Today’s gospel is short, sweet with many good points. Let me muse upon just one: “Be merciful, just as your Father is merciful.” One way to consider this admonition is to ponder what are the consequence of withholding mercy.
In the early 19th century, Mary Shelley wrote the novel, Frankenstein. While we associate the name with the creature, the name is the moniker of the novel’s scientist. This character is often thought about as the archetypical product of the Enlightenment and Industrial Age.
In the novel, Victor Frankenstein declares:
It was the secrets of heaven and earth that I desired to learn; and whether it was the outward substance of things or the inner spirit of nature and the mysterious soul of man that occupied me, still my inquiries were directed to the metaphysical, or in its highest sense, the physical secrets of the world.
The monster is the creation of a person who gives no evidence of mercy or care, compassion or attention. Something for which the monster cries out, making his own case for mercy.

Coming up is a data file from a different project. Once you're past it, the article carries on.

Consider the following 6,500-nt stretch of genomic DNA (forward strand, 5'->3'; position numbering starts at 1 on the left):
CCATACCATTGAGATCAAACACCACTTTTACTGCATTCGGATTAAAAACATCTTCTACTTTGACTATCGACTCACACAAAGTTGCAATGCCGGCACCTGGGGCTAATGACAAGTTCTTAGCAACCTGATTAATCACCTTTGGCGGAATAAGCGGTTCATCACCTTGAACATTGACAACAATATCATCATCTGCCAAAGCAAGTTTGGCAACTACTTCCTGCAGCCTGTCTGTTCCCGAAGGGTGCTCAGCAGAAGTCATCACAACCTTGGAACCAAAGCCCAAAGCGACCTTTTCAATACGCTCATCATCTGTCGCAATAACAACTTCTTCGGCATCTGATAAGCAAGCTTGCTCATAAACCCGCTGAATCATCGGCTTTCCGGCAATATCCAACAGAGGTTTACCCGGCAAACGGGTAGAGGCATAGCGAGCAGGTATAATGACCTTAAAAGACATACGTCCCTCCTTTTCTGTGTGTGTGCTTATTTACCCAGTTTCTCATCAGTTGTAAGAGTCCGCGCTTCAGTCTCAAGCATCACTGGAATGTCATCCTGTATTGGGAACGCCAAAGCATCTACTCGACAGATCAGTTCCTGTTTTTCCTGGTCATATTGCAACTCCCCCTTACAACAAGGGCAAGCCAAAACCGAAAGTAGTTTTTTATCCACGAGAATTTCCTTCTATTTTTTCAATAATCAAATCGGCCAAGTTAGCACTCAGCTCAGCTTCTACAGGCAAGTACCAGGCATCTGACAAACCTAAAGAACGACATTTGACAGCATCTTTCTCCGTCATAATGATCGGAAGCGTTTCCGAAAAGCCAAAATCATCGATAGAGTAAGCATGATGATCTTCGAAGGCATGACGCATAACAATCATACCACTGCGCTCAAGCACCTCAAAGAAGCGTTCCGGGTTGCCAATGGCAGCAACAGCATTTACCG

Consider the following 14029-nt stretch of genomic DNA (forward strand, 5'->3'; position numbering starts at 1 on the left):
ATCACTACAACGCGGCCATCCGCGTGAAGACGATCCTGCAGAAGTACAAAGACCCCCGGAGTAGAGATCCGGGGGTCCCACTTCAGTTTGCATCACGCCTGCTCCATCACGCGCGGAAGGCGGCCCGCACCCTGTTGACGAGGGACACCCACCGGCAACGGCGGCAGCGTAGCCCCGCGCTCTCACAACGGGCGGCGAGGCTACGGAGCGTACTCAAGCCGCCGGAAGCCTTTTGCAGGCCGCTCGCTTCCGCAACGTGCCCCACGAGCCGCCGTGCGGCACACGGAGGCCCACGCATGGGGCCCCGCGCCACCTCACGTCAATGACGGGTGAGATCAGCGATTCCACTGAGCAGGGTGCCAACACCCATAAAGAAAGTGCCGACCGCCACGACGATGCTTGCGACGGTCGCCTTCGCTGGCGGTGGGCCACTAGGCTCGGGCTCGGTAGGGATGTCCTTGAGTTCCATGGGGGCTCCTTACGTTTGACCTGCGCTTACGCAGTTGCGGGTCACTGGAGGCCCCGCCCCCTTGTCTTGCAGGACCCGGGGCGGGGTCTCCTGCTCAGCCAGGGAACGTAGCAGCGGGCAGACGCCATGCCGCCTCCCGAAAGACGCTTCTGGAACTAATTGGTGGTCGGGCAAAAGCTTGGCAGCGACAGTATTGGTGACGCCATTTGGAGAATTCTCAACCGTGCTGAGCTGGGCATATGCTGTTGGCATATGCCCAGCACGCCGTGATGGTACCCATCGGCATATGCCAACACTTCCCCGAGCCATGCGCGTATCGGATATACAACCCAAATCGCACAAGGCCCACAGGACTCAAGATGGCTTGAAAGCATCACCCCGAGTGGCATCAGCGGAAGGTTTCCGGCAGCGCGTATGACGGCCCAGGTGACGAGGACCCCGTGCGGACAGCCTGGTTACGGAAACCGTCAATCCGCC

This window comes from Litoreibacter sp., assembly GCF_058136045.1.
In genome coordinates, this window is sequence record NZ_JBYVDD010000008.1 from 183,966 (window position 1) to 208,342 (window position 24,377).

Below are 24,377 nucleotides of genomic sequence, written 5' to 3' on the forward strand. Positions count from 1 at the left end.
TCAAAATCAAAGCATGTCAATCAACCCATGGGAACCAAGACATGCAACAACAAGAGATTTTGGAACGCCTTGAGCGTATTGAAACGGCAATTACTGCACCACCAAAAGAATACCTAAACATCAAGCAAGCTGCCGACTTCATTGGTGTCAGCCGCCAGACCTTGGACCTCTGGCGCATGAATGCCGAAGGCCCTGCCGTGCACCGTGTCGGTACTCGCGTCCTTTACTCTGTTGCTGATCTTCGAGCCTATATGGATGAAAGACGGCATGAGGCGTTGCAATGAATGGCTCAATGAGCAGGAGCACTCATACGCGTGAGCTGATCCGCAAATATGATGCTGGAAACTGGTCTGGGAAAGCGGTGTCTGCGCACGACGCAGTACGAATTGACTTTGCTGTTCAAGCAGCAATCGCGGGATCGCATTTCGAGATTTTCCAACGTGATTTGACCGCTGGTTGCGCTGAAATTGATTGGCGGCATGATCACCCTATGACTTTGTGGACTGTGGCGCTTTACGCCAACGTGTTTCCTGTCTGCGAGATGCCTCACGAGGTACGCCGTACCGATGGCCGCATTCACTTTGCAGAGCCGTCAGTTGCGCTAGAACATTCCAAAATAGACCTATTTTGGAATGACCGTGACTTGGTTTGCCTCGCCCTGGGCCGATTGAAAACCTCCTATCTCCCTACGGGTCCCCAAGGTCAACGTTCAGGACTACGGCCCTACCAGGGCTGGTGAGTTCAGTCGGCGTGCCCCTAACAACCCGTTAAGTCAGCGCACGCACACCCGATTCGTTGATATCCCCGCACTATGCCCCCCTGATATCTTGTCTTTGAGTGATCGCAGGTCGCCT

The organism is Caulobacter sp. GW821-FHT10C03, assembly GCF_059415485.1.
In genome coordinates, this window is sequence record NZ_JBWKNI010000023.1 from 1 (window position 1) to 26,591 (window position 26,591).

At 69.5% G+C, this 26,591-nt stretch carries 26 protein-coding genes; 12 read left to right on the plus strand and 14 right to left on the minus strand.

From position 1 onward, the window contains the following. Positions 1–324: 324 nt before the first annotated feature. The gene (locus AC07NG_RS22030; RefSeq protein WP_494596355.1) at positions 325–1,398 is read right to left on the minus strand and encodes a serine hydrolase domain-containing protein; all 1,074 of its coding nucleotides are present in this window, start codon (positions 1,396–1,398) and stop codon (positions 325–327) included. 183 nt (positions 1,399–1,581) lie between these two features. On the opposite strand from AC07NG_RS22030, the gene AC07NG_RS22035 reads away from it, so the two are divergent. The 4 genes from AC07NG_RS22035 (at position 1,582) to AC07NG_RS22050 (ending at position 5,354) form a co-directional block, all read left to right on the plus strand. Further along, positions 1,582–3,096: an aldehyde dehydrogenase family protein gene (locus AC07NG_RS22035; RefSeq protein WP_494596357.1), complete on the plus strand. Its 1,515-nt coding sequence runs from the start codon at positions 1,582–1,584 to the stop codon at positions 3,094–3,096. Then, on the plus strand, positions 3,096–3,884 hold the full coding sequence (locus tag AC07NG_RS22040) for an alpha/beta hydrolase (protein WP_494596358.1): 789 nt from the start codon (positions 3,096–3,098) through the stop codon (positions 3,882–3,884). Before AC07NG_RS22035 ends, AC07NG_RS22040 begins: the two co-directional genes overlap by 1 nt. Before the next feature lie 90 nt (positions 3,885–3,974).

“Hateful day when I received life!” I exclaimed in agony. “Accursed creator! Why did you form a monster so hideous that even you turned from me in disgust? God, in pity, made man beautiful and alluring, after his own image; but my form is a filthy type of yours, more horrid even from the very resemblance. Satan had his companions, fellow-devils, to admire and encourage him; but I am solitary and abhorred.”
As Shelley sets up her story, the monster chooses murderous evil, but this could have been avoided if his creator had listened to his plea of utter loneliness and shown his own creature some measure of mercy.
“I do know that for the sympathy of one living being, I would make peace with all. I have love in me the likes of which you can scarcely imagine and rage the likes of which you would not believe. If I cannot satisfy the one, I will indulge the other.”
Fear of his own creation overwhelms the scientist, and so cannot find the strength, cannot receive the grace, to show mercy, to draw his own creature into a circle of life. And so the monster promises,
“If I cannot inspire love, I will cause fear!”
So goes the novel. Consider it the next time the opportunity for mercy arises.